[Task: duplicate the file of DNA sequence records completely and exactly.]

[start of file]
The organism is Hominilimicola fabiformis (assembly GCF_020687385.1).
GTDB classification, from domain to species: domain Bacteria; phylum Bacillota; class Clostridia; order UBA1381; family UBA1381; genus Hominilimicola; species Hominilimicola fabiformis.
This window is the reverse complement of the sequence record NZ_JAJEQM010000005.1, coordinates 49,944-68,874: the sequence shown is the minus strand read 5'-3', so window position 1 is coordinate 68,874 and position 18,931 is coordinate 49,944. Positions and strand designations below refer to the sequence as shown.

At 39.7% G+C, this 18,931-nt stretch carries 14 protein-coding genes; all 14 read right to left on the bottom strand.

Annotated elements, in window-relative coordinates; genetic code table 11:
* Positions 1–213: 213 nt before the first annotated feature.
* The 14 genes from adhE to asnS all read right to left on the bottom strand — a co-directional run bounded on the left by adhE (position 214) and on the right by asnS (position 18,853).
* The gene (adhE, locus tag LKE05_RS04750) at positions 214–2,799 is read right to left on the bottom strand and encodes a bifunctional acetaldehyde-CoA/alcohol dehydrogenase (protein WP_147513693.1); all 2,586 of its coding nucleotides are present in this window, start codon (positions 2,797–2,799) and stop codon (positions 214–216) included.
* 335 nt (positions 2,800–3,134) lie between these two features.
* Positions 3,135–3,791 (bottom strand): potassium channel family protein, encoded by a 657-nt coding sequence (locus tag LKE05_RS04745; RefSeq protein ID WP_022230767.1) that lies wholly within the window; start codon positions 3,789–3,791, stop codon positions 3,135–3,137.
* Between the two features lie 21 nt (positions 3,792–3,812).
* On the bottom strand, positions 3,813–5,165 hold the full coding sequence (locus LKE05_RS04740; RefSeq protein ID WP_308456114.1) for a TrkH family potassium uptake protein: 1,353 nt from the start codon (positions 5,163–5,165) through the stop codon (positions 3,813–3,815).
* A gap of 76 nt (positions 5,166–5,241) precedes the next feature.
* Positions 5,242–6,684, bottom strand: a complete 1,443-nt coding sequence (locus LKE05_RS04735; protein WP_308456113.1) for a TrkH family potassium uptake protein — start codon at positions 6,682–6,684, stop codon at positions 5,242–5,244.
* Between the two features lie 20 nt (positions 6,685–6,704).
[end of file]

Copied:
The organism is Hominilimicola fabiformis (assembly GCF_020687385.1).
GTDB classification, from domain to species: domain Bacteria; phylum Bacillota; class Clostridia; order UBA1381; family UBA1381; genus Hominilimicola; species Hominilimicola fabiformis.
This window is the reverse complement of the sequence record NZ_JAJEQM010000005.1, coordinates 49,944-68,874: the sequence shown is the minus strand read 5'-3', so window position 1 is coordinate 68,874 and position 18,931 is coordinate 49,944. Positions and strand designations below refer to the sequence as shown.

At 39.7% G+C, this 18,931-nt stretch carries 14 protein-coding genes; all 14 read right to left on the bottom strand.

Annotated elements, in window-relative coordinates; genetic code table 11:
* Positions 1–213: 213 nt before the first annotated feature.
* The 14 genes from adhE to asnS all read right to left on the bottom strand — a co-directional run bounded on the left by adhE (position 214) and on the right by asnS (position 18,853).
* The gene (adhE, locus tag LKE05_RS04750) at positions 214–2,799 is read right to left on the bottom strand and encodes a bifunctional acetaldehyde-CoA/alcohol dehydrogenase (protein WP_147513693.1); all 2,586 of its coding nucleotides are present in this window, start codon (positions 2,797–2,799) and stop codon (positions 214–216) included.
* 335 nt (positions 2,800–3,134) lie between these two features.
* Positions 3,135–3,791 (bottom strand): potassium channel family protein, encoded by a 657-nt coding sequence (locus tag LKE05_RS04745; RefSeq protein ID WP_022230767.1) that lies wholly within the window; start codon positions 3,789–3,791, stop codon positions 3,135–3,137.
* Between the two features lie 21 nt (positions 3,792–3,812).
* On the bottom strand, positions 3,813–5,165 hold the full coding sequence (locus LKE05_RS04740; RefSeq protein ID WP_308456114.1) for a TrkH family potassium uptake protein: 1,353 nt from the start codon (positions 5,163–5,165) through the stop codon (positions 3,813–3,815).
* A gap of 76 nt (positions 5,166–5,241) precedes the next feature.
* Positions 5,242–6,684, bottom strand: a complete 1,443-nt coding sequence (locus LKE05_RS04735; protein WP_308456113.1) for a TrkH family potassium uptake protein — start codon at positions 6,682–6,684, stop codon at positions 5,242–5,244.
* Between the two features lie 20 nt (positions 6,685–6,704).